LONDON, OLD AND NEW
THE FASHION CARAVAN HAS MOVED ON TO LONDON, WHERE THE FALL SEASON IS BRINGING A WIDE VARIETY OF LOOKS, SOME OF THE MOST SUCCESSFUL OF THEM COMBINATIONS OF VINTAGE AND NEW ELEMENTS.

LONDON — The London fashion collections, which began on Sunday, got off to a slow start. It took Russell Sage’s and Blaak’s mixes of vintage-inspired and new looks, along with the Alpine styles of Britain’s most successful designer, Sir Paul Smith, to generate some excitement.
The main topic, however, was the continuing concern about whether there’s an impending crisis in British fashion. There are more shows than ever — 52 on the schedule, nine other presentations and at least 15 off-schedule events. But designers, retailers and the British Fashion Council worry whether all the fledgling talents have enough financial resources to compete against the megaliths now dominating the world’s luxury-goods industry. The liquidation of Hussein Chalayan’s company earlier this year continues to haunt everyone, and the thought is that, if someone of his talent can’t make it, who can? Chalayan isn’t showing here this season; he’s focused instead on preparing a small collection to wholesale during the Paris collections.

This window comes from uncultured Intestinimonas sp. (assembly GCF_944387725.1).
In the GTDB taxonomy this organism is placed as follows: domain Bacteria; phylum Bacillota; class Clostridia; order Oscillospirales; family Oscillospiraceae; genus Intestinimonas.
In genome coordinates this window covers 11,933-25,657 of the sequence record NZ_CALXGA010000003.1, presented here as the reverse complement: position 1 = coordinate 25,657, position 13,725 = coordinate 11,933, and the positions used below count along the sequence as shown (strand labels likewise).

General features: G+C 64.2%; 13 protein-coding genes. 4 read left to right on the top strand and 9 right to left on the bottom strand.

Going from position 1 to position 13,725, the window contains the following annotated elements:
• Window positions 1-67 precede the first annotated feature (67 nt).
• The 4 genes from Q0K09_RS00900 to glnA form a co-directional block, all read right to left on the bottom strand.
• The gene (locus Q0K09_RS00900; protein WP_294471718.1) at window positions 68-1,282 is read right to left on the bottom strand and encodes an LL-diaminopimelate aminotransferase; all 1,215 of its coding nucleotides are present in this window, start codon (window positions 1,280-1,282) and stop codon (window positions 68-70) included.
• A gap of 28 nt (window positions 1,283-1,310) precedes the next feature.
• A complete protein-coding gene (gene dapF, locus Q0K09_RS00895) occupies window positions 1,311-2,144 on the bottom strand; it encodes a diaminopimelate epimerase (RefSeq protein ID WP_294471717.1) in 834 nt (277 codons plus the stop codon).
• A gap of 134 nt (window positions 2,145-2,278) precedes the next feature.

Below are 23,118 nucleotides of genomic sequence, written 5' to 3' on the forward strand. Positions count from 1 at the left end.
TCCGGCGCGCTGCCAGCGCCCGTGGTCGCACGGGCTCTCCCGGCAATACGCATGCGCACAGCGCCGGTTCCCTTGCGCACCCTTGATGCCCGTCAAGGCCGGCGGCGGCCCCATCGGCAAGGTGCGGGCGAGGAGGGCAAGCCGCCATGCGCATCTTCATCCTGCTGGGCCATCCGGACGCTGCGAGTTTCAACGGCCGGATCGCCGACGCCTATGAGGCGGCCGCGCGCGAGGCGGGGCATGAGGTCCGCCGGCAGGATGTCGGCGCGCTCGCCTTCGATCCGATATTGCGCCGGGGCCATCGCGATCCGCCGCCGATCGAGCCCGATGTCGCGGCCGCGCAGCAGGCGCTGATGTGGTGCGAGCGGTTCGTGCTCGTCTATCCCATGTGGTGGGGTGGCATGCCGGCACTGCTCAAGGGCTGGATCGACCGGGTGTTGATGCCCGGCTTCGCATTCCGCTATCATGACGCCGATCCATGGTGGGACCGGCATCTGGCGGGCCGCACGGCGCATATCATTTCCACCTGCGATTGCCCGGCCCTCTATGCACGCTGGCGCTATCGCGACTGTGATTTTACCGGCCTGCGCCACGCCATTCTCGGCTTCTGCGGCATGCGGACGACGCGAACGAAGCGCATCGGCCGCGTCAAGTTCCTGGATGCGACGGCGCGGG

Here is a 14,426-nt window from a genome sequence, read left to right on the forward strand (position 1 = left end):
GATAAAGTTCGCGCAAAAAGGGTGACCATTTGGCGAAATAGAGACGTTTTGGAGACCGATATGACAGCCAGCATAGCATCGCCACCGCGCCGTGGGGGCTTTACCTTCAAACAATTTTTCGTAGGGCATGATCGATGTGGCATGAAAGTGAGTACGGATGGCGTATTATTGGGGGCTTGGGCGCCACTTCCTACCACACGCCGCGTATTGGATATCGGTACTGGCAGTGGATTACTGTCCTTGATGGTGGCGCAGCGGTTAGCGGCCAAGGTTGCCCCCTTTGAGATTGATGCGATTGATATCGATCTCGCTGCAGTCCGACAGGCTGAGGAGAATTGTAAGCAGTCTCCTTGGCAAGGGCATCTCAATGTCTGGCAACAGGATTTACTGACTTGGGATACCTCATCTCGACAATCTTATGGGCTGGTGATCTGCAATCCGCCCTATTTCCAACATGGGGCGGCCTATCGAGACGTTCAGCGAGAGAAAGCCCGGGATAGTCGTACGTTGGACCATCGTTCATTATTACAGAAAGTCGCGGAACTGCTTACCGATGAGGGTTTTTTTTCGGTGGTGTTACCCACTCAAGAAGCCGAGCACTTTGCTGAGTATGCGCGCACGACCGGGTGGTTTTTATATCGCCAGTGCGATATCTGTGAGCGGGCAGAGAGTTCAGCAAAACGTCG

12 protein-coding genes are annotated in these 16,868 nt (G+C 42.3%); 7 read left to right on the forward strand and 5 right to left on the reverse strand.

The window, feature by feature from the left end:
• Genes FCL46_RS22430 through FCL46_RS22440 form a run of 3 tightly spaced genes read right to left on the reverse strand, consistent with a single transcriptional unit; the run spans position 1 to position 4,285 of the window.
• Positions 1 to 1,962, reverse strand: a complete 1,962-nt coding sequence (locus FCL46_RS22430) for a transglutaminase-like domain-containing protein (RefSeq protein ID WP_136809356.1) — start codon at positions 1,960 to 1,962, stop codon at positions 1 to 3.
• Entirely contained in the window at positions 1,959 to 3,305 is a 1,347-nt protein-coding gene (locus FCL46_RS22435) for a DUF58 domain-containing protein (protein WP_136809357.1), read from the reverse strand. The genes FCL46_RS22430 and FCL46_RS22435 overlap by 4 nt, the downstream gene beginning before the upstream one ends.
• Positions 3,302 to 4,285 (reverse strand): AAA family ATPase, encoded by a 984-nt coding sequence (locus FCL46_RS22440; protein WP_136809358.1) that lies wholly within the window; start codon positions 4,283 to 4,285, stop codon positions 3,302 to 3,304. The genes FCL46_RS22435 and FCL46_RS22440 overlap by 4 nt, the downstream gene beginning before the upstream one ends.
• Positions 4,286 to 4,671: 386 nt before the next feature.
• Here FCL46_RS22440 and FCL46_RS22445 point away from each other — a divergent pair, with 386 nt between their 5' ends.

In an interview with the BBC last week, Alexander McQueen complained that the British government doesn’t do enough to support its young designers. He accused it of using designers for publicity purposes but not backing them up and called for the government to provide tax incentives for manufacturers to encourage them to produce for the designer end of the market.
“It’s sad really that you generate all this press for English fashion and sometimes English eccentricity, but they don’t really put their money where their mouth is,” said McQueen, who late last year sold 51 percent of his company to Gucci. “They expect you to do it all yourself, whereas in France the government really funds the fashion industry.”
Here, a look at the action from the first few days of the London shows: